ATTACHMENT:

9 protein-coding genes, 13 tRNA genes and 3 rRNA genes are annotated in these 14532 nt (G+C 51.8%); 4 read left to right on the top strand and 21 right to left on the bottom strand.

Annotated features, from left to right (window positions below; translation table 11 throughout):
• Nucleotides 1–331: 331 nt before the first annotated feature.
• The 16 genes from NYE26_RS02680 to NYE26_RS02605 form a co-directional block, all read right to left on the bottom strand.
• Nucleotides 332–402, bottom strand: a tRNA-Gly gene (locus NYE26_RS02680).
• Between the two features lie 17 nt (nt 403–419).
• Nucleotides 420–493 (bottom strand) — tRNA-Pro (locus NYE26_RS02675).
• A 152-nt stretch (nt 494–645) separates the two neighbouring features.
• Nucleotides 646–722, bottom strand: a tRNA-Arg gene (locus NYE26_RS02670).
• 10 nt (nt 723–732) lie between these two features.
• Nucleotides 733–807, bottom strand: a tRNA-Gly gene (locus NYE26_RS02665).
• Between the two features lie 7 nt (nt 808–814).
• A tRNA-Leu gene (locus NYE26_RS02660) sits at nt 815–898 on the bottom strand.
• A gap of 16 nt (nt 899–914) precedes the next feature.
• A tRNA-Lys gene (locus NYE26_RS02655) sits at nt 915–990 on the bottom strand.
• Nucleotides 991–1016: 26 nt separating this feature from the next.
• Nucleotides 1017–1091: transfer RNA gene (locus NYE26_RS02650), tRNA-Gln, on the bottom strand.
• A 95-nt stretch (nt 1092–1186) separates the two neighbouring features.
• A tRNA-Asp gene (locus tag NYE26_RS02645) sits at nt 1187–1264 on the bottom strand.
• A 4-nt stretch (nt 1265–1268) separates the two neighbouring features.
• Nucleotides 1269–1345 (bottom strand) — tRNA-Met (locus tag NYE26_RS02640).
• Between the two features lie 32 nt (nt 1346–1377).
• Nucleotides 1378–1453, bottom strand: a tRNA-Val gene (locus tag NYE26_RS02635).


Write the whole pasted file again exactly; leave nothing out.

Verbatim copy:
9 protein-coding genes, 13 tRNA genes and 3 rRNA genes are annotated in these 14532 nt (G+C 51.8%); 4 read left to right on the top strand and 21 right to left on the bottom strand.

Annotated features, from left to right (window positions below; translation table 11 throughout):
• Nucleotides 1–331: 331 nt before the first annotated feature.
• The 16 genes from NYE26_RS02680 to NYE26_RS02605 form a co-directional block, all read right to left on the bottom strand.
• Nucleotides 332–402, bottom strand: a tRNA-Gly gene (locus NYE26_RS02680).
• Between the two features lie 17 nt (nt 403–419).
• Nucleotides 420–493 (bottom strand) — tRNA-Pro (locus NYE26_RS02675).
• A 152-nt stretch (nt 494–645) separates the two neighbouring features.
• Nucleotides 646–722, bottom strand: a tRNA-Arg gene (locus NYE26_RS02670).
• 10 nt (nt 723–732) lie between these two features.
• Nucleotides 733–807, bottom strand: a tRNA-Gly gene (locus NYE26_RS02665).
• Between the two features lie 7 nt (nt 808–814).
• A tRNA-Leu gene (locus NYE26_RS02660) sits at nt 815–898 on the bottom strand.
• A gap of 16 nt (nt 899–914) precedes the next feature.
• A tRNA-Lys gene (locus NYE26_RS02655) sits at nt 915–990 on the bottom strand.
• Nucleotides 991–1016: 26 nt separating this feature from the next.
• Nucleotides 1017–1091: transfer RNA gene (locus NYE26_RS02650), tRNA-Gln, on the bottom strand.
• A 95-nt stretch (nt 1092–1186) separates the two neighbouring features.
• A tRNA-Asp gene (locus tag NYE26_RS02645) sits at nt 1187–1264 on the bottom strand.
• A 4-nt stretch (nt 1265–1268) separates the two neighbouring features.
• Nucleotides 1269–1345 (bottom strand) — tRNA-Met (locus tag NYE26_RS02640).
• Between the two features lie 32 nt (nt 1346–1377).
• Nucleotides 1378–1453, bottom strand: a tRNA-Val gene (locus tag NYE26_RS02635).